Wonder by R. J. Palacio
This book is both “a meditation on kindness” and not judging people by how they look on the outside. “I wish every day could be Halloween. We could all wear masks all the time. Then we could walk around and get to know each other before we got to see what we looked like under the masks.” Wonder helps us see compassion, empathy, and acceptance from a variety of character’s points of view. Auggie, a boy with a facial difference, starts public school for the first time in 5th grade. His experience, though often difficult, shows his inner strength. And kindness wins over bullying!
Refugee by Alan Gratz
HISTORICAL / CURRENT EVENTS
Follow three distinct, alternating stories to experience being displaced from your country, on the run, and in danger. First is a young Jewish boy who escapes from Nazi Germany on a ship to Cuba, only to be turned away from the Cuban port and sent back to Europe. Next is a Cuban girl in the 1990s who, with her family and neighbors, flees in a homemade raft to the United States at great peril. Finally is a Syrian boy whose home is bombed in a country at war. He and his family travel a great distance to find a country that will allow them shelter. Gatz skillfully connects all three stories with a satisfying, realistic conclusion.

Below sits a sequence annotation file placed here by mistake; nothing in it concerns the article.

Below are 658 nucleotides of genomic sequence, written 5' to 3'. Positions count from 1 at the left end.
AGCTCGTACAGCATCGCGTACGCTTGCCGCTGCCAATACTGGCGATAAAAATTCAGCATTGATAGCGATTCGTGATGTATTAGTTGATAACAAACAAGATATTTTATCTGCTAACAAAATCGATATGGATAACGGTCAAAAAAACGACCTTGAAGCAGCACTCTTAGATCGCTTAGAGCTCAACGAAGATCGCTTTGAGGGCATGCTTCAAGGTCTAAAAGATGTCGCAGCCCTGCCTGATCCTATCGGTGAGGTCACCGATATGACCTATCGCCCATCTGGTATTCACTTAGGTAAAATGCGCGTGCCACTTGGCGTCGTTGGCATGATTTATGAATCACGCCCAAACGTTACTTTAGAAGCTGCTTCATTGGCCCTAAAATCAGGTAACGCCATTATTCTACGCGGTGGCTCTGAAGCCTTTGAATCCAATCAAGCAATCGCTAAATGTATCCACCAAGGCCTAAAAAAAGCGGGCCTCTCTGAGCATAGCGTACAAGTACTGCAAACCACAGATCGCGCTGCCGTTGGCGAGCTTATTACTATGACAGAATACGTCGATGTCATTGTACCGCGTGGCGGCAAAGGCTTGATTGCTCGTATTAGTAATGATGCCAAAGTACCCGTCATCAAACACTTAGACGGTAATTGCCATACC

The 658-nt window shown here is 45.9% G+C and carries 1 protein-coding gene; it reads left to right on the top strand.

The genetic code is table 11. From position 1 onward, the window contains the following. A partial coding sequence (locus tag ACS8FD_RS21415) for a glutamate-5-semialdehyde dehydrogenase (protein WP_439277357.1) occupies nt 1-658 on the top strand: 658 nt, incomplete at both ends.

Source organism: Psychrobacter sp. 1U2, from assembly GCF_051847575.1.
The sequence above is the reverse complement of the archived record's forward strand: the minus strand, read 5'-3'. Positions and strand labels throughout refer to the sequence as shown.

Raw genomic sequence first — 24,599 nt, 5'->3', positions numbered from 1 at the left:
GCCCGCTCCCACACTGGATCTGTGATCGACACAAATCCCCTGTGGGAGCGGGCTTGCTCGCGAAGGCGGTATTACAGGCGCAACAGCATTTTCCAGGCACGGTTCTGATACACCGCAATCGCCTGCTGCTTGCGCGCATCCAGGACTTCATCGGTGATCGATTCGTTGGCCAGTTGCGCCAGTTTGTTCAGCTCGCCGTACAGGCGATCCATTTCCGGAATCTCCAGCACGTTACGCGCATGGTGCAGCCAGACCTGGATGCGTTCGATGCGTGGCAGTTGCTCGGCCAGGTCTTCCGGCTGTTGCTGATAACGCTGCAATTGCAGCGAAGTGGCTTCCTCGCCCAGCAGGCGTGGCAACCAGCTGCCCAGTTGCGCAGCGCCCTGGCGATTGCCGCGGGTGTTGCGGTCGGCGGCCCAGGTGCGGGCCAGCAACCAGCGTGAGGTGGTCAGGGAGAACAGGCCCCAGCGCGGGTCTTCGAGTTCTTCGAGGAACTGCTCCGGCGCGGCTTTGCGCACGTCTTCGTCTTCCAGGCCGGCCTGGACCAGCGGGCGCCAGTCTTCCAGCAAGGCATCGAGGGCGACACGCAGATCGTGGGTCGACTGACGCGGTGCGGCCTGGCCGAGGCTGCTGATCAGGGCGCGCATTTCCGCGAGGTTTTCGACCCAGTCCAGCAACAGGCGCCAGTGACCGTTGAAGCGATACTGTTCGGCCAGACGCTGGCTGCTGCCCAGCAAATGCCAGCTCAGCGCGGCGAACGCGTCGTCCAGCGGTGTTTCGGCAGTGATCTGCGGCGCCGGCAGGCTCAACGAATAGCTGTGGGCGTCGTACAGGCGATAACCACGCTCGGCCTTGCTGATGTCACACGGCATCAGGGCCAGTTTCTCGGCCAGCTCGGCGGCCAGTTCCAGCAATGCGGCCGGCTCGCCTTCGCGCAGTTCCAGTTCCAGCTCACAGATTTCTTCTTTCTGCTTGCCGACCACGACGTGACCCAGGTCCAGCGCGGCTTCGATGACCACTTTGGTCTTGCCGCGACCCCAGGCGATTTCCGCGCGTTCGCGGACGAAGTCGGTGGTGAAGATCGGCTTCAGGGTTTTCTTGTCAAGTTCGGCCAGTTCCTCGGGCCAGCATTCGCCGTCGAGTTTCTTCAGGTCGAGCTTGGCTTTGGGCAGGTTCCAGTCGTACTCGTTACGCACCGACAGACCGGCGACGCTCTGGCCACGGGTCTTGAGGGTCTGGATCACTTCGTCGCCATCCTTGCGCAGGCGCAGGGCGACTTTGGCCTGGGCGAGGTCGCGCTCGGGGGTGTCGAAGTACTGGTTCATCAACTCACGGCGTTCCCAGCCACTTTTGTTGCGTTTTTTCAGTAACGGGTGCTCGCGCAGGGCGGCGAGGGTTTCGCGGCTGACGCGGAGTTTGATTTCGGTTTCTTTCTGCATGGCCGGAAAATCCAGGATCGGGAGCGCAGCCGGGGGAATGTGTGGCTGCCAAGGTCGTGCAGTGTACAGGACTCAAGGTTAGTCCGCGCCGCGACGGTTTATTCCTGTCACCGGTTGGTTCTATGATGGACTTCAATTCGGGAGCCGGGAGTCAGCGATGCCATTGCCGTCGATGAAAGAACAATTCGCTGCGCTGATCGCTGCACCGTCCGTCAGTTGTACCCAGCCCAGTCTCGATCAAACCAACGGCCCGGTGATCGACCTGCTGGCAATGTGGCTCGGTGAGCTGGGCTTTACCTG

Pay Attention, Carter Jones by Gary D. Schmidt
When his grandfather’s butler arrives to help out 6th grade Carter’s family, Butler immediately becomes a big asset to the family. Butler, a very proper man who has a passion for the game of Cricket, fills a void the family didn’t know they had. He gives Carter purpose, structure, belonging. “Make good decisions and remember who you are,” he often reminds Carter and Carter’s sisters. This wisdom resonates as Carter tries to understand why his dad abandoned their family. Butler helps Carter see that his dad’s actions are his dad’s responsibility, not Carter’s. Through this time of introspection, Butler teaches Carter the game of cricket even starting a cricket team at Carter’s school, transforming not just Carter’s life but the school community’s as well. Along this journey, Carter learns to do just what the title commands — pay attention to his life and to who loves him.